Washington: A former US Olympic swimmer has negotiated a plea bargain to charges stemming from the riot at the US Capitol in January.
A prosecutor and a defence lawyer said they were close to a plea bargain for swimmer Klete Keller, a US gold medalist in the 2004 and 2008 Olympics, who faces seven riot-related charges, including civil disorder and witness tampering.
Klete Keller at the 2008 Olympics in Beijing.Credit:AP
Prosecutor Amanda Jawad confirmed to US District Judge Richard Leon that a plea offer had been extended to Keller and said the defence and prosecution were “just finalising an agreement.”
Keller, a champion swimmer who won two Olympic gold medals as a relay teammate of Michael Phelps, was identified days after the violent storming of the US Capitol, by former teammates and coaches as a member of the crowd.
A powerful freestyler, Keller swam against Ian Thorpe in a relay final at the Athens games of 2004.
Meanwhile, a Michigan man who declared “take back our country” before the attack on the US Capitol was sentenced on Wednesday to time served after pleading guilty to a misdemeanour, while
As part of his plea deal, Karl Dresch, 41, of Michigan’s Upper Peninsula, agreed to be interviewed by investigators following his expected release from jail on Wednesday or Thursday, his lawyer told a federal judge.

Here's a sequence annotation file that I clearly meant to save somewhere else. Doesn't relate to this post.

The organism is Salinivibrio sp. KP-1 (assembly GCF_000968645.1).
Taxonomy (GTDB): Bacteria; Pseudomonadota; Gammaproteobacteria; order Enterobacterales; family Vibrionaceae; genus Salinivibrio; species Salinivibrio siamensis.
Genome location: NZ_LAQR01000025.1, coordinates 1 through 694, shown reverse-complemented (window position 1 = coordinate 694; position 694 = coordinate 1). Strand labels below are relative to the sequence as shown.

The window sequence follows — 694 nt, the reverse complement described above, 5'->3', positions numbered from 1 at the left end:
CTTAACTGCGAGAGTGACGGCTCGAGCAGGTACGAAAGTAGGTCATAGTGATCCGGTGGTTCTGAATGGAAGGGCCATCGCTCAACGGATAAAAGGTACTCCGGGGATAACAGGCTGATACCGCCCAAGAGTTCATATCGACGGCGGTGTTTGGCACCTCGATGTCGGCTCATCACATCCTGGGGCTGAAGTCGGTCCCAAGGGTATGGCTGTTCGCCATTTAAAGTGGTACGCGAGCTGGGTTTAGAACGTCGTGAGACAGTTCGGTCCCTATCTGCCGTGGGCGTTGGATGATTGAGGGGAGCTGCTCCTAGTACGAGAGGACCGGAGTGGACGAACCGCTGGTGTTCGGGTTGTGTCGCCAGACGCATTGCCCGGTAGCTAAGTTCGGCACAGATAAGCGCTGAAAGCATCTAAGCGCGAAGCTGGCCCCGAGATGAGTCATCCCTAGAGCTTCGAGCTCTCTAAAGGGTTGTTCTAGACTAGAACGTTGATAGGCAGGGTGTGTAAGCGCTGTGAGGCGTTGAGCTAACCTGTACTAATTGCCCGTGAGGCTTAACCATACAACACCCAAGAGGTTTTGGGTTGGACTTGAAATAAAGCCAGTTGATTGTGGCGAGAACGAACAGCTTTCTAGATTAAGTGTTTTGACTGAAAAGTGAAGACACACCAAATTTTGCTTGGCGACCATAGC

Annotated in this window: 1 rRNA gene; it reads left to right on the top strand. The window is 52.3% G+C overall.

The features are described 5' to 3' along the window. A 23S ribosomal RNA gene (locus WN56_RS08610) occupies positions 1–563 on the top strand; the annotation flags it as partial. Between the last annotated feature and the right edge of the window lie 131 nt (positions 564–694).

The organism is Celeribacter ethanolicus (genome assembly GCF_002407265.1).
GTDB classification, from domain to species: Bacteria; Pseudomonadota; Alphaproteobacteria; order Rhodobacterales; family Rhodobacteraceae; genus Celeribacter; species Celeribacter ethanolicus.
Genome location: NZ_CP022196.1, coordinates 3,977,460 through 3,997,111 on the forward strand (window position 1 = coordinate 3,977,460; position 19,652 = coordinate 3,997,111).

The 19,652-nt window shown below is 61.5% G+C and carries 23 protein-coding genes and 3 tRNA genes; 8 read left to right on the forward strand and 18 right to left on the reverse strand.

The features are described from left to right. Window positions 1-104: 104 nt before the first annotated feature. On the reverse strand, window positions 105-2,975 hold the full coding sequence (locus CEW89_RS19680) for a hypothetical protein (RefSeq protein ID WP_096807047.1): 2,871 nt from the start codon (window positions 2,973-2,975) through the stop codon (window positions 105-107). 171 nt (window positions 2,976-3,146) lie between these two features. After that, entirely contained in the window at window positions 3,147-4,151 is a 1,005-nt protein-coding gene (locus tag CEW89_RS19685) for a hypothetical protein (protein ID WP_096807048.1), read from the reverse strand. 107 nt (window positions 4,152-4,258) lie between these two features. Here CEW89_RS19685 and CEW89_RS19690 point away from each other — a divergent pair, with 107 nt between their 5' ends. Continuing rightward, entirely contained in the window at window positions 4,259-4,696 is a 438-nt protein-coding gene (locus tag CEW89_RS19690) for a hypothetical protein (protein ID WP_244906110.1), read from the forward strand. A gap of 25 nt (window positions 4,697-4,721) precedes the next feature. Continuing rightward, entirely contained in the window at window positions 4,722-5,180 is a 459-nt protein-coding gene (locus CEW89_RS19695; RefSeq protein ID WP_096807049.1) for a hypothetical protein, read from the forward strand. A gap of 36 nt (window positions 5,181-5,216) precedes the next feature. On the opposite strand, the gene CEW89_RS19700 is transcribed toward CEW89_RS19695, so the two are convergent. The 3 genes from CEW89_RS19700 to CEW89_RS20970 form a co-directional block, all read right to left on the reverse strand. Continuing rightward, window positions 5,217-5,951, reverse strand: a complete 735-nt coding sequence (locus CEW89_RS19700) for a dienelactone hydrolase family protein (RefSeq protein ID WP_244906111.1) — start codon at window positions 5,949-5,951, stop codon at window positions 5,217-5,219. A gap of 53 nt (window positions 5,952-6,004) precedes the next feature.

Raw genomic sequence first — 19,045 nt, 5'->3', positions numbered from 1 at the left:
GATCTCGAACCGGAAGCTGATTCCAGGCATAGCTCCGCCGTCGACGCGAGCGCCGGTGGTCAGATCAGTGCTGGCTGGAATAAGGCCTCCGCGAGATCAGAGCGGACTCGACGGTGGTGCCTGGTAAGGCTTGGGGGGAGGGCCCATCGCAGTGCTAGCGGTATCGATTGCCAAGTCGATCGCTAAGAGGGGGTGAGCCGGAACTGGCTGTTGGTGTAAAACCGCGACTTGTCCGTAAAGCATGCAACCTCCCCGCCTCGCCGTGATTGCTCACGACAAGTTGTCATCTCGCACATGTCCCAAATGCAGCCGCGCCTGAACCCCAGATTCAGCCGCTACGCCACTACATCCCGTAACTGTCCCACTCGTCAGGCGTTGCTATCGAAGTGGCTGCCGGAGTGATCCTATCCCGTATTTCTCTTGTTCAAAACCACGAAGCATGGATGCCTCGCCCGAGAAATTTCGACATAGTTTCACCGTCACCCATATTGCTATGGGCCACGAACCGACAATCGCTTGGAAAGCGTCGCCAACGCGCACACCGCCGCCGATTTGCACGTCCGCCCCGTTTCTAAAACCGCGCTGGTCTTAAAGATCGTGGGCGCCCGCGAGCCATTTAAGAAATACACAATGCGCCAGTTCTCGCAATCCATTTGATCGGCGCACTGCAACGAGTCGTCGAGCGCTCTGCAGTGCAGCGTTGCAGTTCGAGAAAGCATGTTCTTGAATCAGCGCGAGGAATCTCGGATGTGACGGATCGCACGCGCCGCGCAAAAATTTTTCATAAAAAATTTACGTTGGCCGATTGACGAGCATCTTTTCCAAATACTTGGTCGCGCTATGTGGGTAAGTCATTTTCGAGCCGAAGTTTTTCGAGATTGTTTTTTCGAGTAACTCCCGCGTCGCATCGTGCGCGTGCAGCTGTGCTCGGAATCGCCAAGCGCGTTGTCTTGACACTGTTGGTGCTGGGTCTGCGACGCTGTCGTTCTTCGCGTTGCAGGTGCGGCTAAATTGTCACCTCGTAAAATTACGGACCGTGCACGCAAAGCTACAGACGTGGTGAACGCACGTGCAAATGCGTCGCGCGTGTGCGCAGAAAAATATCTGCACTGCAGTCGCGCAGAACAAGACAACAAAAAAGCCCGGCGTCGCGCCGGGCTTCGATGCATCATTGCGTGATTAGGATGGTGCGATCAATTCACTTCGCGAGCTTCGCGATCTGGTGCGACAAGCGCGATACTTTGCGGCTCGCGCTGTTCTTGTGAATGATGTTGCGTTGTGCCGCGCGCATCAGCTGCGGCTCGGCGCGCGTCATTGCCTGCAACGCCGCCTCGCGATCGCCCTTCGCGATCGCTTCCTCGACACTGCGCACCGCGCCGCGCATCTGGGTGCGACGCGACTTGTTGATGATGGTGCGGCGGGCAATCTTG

Klete Keller, a US gold medalist in the 2004 and 2008 Olympics, taking part in the January 6 riots.
Dresch is at least the fourth January 6 defendant to be sentenced, after pleading guilty on Wednesday to a charge of demonstrating in a Capitol building. A federal official said 28 defendants facing riot-related charges have entered guilty pleas, with sentencing for most still pending.
More than 535 people face charges arising from the riot in which supporters of Republican then-President Donald Trump sought to block Congress from certifying Democratic President Joe Biden’s election victory.
US District Judge Amy Berman Jackson said Dresch was held in pretrial detention for six months: the maximum sentence for a conviction on the charge to which he pled guilty. As part of his plea deal, prosecutors dropped four additional charges, including a charge of witness tampering.
Prosecutor Jennifer Blackwell noted that Dresch posted inflammatory social media posts encouraging possible January 6 violence but did not actually engage in violence.
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